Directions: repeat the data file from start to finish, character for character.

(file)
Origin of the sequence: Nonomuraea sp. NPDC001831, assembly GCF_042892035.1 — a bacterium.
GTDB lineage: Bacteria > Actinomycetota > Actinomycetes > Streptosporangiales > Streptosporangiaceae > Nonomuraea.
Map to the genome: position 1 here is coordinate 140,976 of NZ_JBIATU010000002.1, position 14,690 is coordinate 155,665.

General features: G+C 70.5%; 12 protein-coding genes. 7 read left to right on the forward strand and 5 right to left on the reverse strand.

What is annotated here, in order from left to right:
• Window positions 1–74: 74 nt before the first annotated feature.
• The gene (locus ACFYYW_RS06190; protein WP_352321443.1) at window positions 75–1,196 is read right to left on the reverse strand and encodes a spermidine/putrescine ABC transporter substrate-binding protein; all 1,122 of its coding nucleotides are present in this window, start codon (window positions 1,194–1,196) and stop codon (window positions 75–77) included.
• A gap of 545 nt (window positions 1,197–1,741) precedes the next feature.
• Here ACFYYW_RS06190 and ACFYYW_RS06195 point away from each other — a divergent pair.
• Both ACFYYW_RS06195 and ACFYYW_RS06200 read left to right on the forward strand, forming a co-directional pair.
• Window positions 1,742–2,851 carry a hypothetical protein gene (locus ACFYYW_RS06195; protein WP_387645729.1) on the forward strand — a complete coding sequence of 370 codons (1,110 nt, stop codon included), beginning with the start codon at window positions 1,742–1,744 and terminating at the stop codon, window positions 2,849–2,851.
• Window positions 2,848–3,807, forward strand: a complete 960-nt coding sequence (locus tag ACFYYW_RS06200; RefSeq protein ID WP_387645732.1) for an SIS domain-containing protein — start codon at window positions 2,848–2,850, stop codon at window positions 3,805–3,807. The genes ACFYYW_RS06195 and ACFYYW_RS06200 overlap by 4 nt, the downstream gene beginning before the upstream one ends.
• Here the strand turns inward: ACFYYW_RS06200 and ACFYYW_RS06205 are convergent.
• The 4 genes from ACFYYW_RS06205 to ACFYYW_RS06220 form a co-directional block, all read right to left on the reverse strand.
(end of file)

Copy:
Origin of the sequence: Nonomuraea sp. NPDC001831, assembly GCF_042892035.1 — a bacterium.
GTDB lineage: Bacteria > Actinomycetota > Actinomycetes > Streptosporangiales > Streptosporangiaceae > Nonomuraea.
Map to the genome: position 1 here is coordinate 140,976 of NZ_JBIATU010000002.1, position 14,690 is coordinate 155,665.

General features: G+C 70.5%; 12 protein-coding genes. 7 read left to right on the forward strand and 5 right to left on the reverse strand.

What is annotated here, in order from left to right:
• Window positions 1–74: 74 nt before the first annotated feature.
• The gene (locus ACFYYW_RS06190; protein WP_352321443.1) at window positions 75–1,196 is read right to left on the reverse strand and encodes a spermidine/putrescine ABC transporter substrate-binding protein; all 1,122 of its coding nucleotides are present in this window, start codon (window positions 1,194–1,196) and stop codon (window positions 75–77) included.
• A gap of 545 nt (window positions 1,197–1,741) precedes the next feature.
• Here ACFYYW_RS06190 and ACFYYW_RS06195 point away from each other — a divergent pair.
• Both ACFYYW_RS06195 and ACFYYW_RS06200 read left to right on the forward strand, forming a co-directional pair.
• Window positions 1,742–2,851 carry a hypothetical protein gene (locus ACFYYW_RS06195; protein WP_387645729.1) on the forward strand — a complete coding sequence of 370 codons (1,110 nt, stop codon included), beginning with the start codon at window positions 1,742–1,744 and terminating at the stop codon, window positions 2,849–2,851.
• Window positions 2,848–3,807, forward strand: a complete 960-nt coding sequence (locus tag ACFYYW_RS06200; RefSeq protein ID WP_387645732.1) for an SIS domain-containing protein — start codon at window positions 2,848–2,850, stop codon at window positions 3,805–3,807. The genes ACFYYW_RS06195 and ACFYYW_RS06200 overlap by 4 nt, the downstream gene beginning before the upstream one ends.
• Here the strand turns inward: ACFYYW_RS06200 and ACFYYW_RS06205 are convergent.
• The 4 genes from ACFYYW_RS06205 to ACFYYW_RS06220 form a co-directional block, all read right to left on the reverse strand.